Best Friends and Bed Partners
Just who are you sleeping with right now? No, this is not a Playboy or Cosmopolitan survey about your sex life, but rather a question of whether or not your four-legged Lassie (or Rover) is snuggled in bed next to you. One recent survey found that about half of all dog owners allow their dogs to sleep on the bed with them.
Lassie’s chance of sharing your mattress depends upon your age and sex. The highest percentage of people found sleeping with their dogs are single females between the ages of 18 and 34. Nearly 6 out of 10 women in this group allow the dog on the bed. The group with the largest likelihood of booting the dog off the bed are married men over 45 years of age. However, even for this class of people, just shy of 40 percent still sleep with their dog.
Many rich, famous, and powerful people have given their dogs bed privileges. According to information carved on his tomb, the Egyptian pharaoh Rameses The Great had a hound named Pahates with the title "Bed Companion to the Pharaoh." Alexander the Great was known to have rested from his battles sleeping beside his great greyhound, Peritas. Much later, Queen Victoria actually died in bed next to her favorite Pomeranian, Turi. Peter the Great, Czar of Russia, and Frederick the Great of Prussia slept with their Italian greyhounds (Lissette and Biche, respectively). And so it has been with many historically important people.
For most people, having a dog in bed is psychologically comforting. There is a loving companion close at hand, and it keeps you from feeling lonely or insecure no matter how dark the night. From the dog’s point of view, however, there are some potentially unwanted implications that result from this sleeping arrangement.
Psychologists have learned that dogs uphold an almost military pack hierarchy, with the pack leader being the general, and so on down to the lowest ranked individual. The leader (or alpha) dog demonstrates his status by controlling resources and positions of power. Alpha goes where he wants and chooses where he wants to sleep. Usually this will be the highest elevation, which gives him a chance to look down on the others (as if he were a very big dog indeed). Therefore, if you sleep on the bed and the dog sleeps on the floor, you subtly assert your position as pack leader. If you allow the dog onto the bed, however, he has the same elevation as you do, which implies the same power position and equal status. This can undermine your leadership role with the dog and may result in demanding behaviour or even outright disobedience.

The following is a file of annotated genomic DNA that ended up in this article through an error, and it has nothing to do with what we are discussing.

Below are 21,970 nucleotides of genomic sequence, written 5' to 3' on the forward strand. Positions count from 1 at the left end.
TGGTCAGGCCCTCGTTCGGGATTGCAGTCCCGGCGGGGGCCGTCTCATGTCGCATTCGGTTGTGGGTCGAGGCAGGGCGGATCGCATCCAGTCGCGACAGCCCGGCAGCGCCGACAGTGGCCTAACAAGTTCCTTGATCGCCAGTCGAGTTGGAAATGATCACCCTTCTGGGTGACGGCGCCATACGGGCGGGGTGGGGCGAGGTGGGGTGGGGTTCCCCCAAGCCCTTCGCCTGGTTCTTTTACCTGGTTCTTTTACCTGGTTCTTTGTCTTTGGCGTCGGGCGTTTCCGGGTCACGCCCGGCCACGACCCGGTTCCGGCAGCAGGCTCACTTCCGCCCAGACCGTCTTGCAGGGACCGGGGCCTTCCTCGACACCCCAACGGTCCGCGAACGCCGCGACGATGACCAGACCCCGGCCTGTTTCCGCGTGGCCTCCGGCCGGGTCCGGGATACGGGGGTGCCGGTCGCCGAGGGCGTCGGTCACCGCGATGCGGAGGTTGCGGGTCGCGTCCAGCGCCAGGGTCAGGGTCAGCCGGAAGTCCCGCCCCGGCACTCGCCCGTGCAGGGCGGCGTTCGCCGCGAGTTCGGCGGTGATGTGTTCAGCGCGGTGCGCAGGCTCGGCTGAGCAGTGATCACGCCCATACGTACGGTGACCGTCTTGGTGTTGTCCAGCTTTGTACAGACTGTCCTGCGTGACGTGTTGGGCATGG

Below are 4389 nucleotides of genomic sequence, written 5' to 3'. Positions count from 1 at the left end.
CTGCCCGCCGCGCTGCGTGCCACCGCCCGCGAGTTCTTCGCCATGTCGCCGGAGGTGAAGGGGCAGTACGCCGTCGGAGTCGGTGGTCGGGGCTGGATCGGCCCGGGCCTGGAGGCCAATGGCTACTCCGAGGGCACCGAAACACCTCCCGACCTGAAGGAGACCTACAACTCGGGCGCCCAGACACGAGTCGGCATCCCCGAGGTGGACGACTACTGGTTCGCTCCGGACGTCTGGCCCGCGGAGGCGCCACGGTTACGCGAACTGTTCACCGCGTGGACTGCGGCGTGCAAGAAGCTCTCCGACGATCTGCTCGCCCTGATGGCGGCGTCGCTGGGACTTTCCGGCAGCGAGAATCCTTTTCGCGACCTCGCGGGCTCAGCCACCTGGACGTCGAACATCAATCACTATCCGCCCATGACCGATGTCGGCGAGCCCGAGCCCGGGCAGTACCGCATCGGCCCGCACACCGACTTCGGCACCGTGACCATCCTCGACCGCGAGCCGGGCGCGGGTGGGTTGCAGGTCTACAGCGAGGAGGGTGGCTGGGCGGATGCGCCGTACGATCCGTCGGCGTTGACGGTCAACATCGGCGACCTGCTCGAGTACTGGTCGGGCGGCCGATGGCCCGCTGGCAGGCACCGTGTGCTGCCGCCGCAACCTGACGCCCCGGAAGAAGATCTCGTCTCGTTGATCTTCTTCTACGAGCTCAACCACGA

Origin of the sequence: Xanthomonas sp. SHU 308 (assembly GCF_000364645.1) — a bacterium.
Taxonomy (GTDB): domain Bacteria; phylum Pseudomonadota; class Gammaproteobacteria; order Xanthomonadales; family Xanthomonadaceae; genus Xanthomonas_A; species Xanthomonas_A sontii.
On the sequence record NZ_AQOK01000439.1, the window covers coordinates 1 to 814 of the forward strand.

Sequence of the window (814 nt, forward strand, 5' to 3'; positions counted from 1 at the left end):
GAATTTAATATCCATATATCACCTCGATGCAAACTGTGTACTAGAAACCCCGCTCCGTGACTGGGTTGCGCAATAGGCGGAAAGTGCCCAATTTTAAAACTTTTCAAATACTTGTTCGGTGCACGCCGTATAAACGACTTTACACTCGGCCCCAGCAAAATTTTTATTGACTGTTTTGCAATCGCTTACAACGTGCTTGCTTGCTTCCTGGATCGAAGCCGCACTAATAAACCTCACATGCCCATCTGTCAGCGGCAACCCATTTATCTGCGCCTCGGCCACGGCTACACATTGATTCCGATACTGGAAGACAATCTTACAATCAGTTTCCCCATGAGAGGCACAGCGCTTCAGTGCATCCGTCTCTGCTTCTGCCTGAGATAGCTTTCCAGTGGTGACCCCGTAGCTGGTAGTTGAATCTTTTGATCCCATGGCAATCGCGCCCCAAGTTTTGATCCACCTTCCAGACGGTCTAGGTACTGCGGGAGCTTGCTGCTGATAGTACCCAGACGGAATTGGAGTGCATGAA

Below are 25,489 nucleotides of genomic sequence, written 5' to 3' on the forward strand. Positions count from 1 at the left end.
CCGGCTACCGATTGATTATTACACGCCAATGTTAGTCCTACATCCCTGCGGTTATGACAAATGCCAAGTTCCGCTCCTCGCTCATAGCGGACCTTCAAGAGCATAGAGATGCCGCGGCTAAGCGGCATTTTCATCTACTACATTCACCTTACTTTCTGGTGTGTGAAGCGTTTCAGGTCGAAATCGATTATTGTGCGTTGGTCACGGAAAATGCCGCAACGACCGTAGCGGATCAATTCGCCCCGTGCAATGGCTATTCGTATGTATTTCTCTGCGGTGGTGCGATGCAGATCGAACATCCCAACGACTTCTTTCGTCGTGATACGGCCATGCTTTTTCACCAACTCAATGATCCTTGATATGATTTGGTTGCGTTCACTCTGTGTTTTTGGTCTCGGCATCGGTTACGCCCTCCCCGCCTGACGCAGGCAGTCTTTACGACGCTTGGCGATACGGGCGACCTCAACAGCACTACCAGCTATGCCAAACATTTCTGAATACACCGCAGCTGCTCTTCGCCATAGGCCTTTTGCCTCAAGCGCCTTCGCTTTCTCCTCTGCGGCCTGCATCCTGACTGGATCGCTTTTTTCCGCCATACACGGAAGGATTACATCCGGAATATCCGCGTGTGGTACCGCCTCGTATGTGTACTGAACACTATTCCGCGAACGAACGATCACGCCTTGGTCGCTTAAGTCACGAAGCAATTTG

There is an additional pitfall. Pack members acknowledge the leader by moving out his way when he approaches. Any animal that does not move is physically bumped out of the way. By being forced back a step or two, that dog, in effect, admits that he is lower in status. A subtle variation of this kind of behaviour is leaning, which is often really nothing more than a passive version of the shoulder bump. A dog that wishes to express its dominance will lean its weight on another dog. If that dog moves, however slightly, it has conceded higher status to the dog doing the leaning. Unfortunately, if our dogs lean on us in bed we may, out of politeness and a wish not to disturb them, move somewhat to give them more room. Again this is a signal that is read by the dog as evidence that they are really higher in status than we are. Thus if you must sleep with your dog, at least force the dog to move when you wish to turn or get more space. This will help to undermine any delusions of grandeur that Rover might be tempted to develop.
Finally, there is another potential problem with having Lassie as a bed partner. The survey also found that 13 percent of the couples studied included a partner who so objected to the dog being on the bed that it had actually become a point of controversy and emotional strain in the relationship. Historically, this was the situation with General George Armstrong Custer. Custer had frequent heated disputes with his wife, Libbie, over the presence of dogs on their bed. It eventually came to the point that she threatened to no longer sleep beside him if it involved sharing the bed with his dogs. They eventually reached a compromise agreement. When Custer was at home the dogs could sleep in the bedroom but not on the bed. In the field, however, Custer shared his cot with his greyhounds Blucher and Byron and the fawn-coloured deerhound Tuck, who died with him at the Battle of the Little Big Horn.
Thus, tread lightly in this matter. Your selection of bed partners can have a powerful influence on your life-even if that additional bed partner has four legs and a tail. ■
Stanley Coren is Professor of Psychology at the University of British Columbia and author of several books on dogs, including How to Speak Dog and Pawprints of History. His website is www.stanleycoren.com